She has cast herself as the princess in the tower; he will be the recipient of the least sympathy in a public separation since Ike Turner... or perhaps Heather Mills.
The fairytale villain received his comeuppance yesterday teatime as the Ashley and Cheryl Cole marriage – a multi-million-pound conflation of sport, ambition, dubious miming and good looks – reached its dénouement.
Ms Cole, 26, a chart-topping singer and talent show judge regarded by some as the nation's favourite celebrity, publicly ejected her husband from their £6m Surrey mansion after a string of women claimed to have had affairs with him. It caps a bad month for the England left-back, 29, regarded as the best player in the world in his position, who has broken his ankle and his marriage.
Ms Cole's announcement that the couple are to separate was prompted by a report in The Sun that Ashley had text-messaged an image of his genitals to another woman. A grainy image of him in unflattering white Y-fronts accompanied the report.
Ms Cole's appeal to an audience of women in their teens and twenties jumps demographic boundaries and goes beyond the mere construct of publicists and showbusiness journalists. For fans, she represents a dream ascent from a tough council estate to international stardom.
She has successfully projected an image of herself as real – combining her working class upbringing with teary outbursts as she eliminates contestants from The X Factor – and as flawed: she assaulted a nightclub employee in 2003. She had become "human" in the peculiar logic of showbusiness.
She even denounced footballers' Wags (wives and girlfriends) as "just as bad as benefit scroungers... These women have nannies, they don't cook or clean and never do a day's work. What kind of aspiration is that?"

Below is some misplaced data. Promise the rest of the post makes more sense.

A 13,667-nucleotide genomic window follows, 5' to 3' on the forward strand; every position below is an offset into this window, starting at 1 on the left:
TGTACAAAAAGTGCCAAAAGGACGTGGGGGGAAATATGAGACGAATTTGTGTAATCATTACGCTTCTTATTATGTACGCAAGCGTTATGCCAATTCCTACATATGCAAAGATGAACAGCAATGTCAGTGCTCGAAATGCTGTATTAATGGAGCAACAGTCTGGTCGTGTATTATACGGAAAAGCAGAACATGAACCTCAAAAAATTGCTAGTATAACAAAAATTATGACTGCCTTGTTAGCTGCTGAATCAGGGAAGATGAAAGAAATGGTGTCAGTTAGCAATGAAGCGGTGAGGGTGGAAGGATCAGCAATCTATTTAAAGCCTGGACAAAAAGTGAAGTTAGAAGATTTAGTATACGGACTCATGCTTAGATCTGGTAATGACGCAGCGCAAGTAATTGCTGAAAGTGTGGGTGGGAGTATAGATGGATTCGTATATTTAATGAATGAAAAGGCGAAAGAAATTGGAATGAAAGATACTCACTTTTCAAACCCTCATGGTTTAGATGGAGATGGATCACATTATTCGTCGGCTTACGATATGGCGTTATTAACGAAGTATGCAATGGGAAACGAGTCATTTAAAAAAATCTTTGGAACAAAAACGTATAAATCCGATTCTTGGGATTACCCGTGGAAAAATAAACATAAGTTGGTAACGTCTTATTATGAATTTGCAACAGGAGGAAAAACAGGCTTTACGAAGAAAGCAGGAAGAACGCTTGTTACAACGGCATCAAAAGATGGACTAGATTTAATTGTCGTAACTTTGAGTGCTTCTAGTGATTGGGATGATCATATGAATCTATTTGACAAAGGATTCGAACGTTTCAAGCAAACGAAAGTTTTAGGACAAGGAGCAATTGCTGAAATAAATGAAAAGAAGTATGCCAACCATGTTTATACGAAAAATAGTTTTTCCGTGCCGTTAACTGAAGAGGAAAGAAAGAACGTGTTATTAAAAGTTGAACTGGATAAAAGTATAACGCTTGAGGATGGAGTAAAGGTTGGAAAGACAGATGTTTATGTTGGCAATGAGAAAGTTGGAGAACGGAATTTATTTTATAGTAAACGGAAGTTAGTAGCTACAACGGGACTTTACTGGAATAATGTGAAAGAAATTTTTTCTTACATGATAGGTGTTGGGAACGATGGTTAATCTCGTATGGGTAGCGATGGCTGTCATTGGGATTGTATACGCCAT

The Coles' comparative standings in the public eye have completely reversed since 2003. Back then, Cheryl Tweedy, as she was, had been plucked from a Newcastle-upon-Tyne estate by Simon Cowell and plonked in Girls Aloud, who topped the charts but were renowned more for their fake tan than lyrical acumen. Her career was soon threatened when she was arrested and convicted of the actual bodily harm of a nightclub toilet attendant.
But Tweedy rode out that storm and 2004 brought the meeting with Ashley Cole, a young footballer already capped by his country. They married two years later in a £1 million OK! wedding gaudy even by the standards of their peers.
Ashley, playing for Arsenal at the time, angered football fans when he publicly attacked his employers for offering to pay him only £55,000 a week: "I nearly swerved off the road! He [the Arsenal executive] is taking the piss!"
But the event which swung the fickle pendulum of popularity firmly in Ms Cole's direction was the slew of newspaper reports, 18 months after they married, that her husband had cheated on her. Then came the disclosure a fortnight ago that Cole had sent intimate text messages to other women, and claims of five affairs.
The Coles' separation was announced yesterday on the stream-of-consciousness internet forum Twitter. Her publicist, Sundraj Sreenivasan, attacked recent red-top speculation as "absolute crap", adding only: "Cheryl Cole is separating from her husband Ashley Cole. Cheryl asks the media to respect her privacy during this difficult time. We have no further comment."
Simon Cowell is expected to help her launch a career in the United States.
Divorce lawyers jostled last night to conject that the Coles could easily "divorce with dignity", should she apply on the grounds of his unreasonable behaviour and they settle out of court. Up for dissection would be the couple's mansion near Oxshott, Surrey, and an estimated collective worth of over £20m.
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